Terry Gross: Am I right in saying that Central California has more water to draw on than the rest of California?
Mark Arax: The middle of California is a land rich with rivers and it’s also a land that a long, long time ago was ocean. It was an inland sea, so a lot of that water percolated down—there’s a deep, deep, deep aquifer here and that aquifer is what farmers have long drawn on to grow their crops. Their water was then supplemented by surface water, as it’s called, from the Central Valley Project and the State Water Project, but when those projects are dry like they are now, the farmer then returns to deep, deep, into the earth to pump out his groundwater. This water, if you were to do carbon testing or something on it, it would go back thousands and thousands of years in some cases, and as it’s being pumped out, the land is sinking and that’s because the aquifer is starting to collapse. All those layers and layers that have water in them—water is being sucked out. The land then is collapsing on itself.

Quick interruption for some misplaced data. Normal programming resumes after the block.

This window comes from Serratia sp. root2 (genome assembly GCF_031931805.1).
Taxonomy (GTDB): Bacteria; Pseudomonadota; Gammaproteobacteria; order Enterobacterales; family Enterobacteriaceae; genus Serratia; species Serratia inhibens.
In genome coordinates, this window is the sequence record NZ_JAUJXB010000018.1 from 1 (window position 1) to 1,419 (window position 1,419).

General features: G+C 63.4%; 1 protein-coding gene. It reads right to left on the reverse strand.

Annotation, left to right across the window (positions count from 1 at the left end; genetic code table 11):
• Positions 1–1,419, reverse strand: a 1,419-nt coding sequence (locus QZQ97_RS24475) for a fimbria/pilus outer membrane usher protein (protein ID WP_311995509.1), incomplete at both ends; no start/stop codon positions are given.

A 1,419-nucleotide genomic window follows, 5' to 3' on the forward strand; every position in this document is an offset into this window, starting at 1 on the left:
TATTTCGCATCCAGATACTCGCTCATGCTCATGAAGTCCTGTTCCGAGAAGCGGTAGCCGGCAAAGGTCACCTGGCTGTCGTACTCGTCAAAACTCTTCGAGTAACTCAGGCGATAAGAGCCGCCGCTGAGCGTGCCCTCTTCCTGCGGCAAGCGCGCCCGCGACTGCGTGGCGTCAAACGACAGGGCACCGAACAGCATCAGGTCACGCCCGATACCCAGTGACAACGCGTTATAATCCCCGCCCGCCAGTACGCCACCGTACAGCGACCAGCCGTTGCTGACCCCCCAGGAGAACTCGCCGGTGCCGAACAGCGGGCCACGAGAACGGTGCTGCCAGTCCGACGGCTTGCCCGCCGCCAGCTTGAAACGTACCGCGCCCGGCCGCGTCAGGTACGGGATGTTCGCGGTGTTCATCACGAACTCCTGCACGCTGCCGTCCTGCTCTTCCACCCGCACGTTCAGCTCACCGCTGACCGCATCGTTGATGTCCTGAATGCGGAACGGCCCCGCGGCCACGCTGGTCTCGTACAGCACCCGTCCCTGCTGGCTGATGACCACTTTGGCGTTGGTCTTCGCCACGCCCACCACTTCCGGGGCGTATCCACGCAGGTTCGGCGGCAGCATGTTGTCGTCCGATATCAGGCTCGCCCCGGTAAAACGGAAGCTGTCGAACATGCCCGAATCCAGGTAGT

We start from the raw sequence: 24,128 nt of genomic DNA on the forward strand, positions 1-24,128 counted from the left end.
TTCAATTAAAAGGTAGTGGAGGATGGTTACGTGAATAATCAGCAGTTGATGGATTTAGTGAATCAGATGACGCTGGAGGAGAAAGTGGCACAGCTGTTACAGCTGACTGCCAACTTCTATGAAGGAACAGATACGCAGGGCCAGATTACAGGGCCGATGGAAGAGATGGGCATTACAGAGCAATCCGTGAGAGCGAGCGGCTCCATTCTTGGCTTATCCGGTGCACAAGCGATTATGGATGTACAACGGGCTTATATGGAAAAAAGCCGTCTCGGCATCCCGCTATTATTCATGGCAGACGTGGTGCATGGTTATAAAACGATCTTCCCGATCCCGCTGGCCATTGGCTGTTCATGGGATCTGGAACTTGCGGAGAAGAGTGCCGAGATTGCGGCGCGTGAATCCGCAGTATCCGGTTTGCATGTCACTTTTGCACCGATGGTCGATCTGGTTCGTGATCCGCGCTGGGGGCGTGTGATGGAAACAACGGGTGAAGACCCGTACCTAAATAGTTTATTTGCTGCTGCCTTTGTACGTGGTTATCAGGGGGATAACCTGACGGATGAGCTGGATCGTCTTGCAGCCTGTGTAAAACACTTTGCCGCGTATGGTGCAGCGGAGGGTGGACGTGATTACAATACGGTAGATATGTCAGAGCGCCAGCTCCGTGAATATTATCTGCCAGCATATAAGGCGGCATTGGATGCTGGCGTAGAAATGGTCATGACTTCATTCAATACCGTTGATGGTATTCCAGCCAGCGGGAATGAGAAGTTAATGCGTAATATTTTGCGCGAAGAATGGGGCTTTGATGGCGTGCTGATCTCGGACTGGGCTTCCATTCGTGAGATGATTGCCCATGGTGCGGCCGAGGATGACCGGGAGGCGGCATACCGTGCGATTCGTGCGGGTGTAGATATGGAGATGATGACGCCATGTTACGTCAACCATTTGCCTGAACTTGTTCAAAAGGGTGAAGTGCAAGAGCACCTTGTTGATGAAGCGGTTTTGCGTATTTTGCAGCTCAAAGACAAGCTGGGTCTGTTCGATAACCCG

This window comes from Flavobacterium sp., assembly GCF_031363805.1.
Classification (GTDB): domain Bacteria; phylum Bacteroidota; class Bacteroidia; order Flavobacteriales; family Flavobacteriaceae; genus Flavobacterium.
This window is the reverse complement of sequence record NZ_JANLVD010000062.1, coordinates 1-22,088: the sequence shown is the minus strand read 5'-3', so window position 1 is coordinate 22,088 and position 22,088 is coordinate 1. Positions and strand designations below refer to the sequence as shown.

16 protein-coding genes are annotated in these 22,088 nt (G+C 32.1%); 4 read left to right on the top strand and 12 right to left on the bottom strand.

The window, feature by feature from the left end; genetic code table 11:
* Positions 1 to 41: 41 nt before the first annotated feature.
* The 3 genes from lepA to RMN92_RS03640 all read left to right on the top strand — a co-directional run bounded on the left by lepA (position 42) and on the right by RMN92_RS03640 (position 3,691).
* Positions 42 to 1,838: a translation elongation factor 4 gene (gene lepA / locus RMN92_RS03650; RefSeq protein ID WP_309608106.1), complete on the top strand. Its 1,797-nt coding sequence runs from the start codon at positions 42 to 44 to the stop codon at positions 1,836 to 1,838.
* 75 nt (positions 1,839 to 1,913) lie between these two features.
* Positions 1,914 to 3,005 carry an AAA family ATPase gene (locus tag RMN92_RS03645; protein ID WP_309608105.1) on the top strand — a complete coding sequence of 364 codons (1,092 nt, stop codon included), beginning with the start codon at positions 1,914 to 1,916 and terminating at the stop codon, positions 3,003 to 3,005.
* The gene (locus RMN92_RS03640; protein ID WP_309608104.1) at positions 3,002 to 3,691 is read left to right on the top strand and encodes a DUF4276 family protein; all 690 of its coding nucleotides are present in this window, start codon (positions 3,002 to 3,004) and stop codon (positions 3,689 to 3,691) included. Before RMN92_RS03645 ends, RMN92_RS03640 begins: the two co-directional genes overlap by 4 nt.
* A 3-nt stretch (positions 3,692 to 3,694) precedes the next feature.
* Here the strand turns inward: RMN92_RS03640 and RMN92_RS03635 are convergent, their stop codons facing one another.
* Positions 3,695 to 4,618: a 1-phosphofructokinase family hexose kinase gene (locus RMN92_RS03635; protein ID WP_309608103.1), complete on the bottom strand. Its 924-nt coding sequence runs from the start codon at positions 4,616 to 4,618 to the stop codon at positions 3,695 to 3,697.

As much this state is regulated and as cutting edge as we are in terms of environmental laws and everything else, we have never regulated the groundwater in California and we’re just starting to now. No one knows how many wells have been stuck into the ground, how many pumps are pumping out water. They had no idea. The counties aren’t required to even keep that information.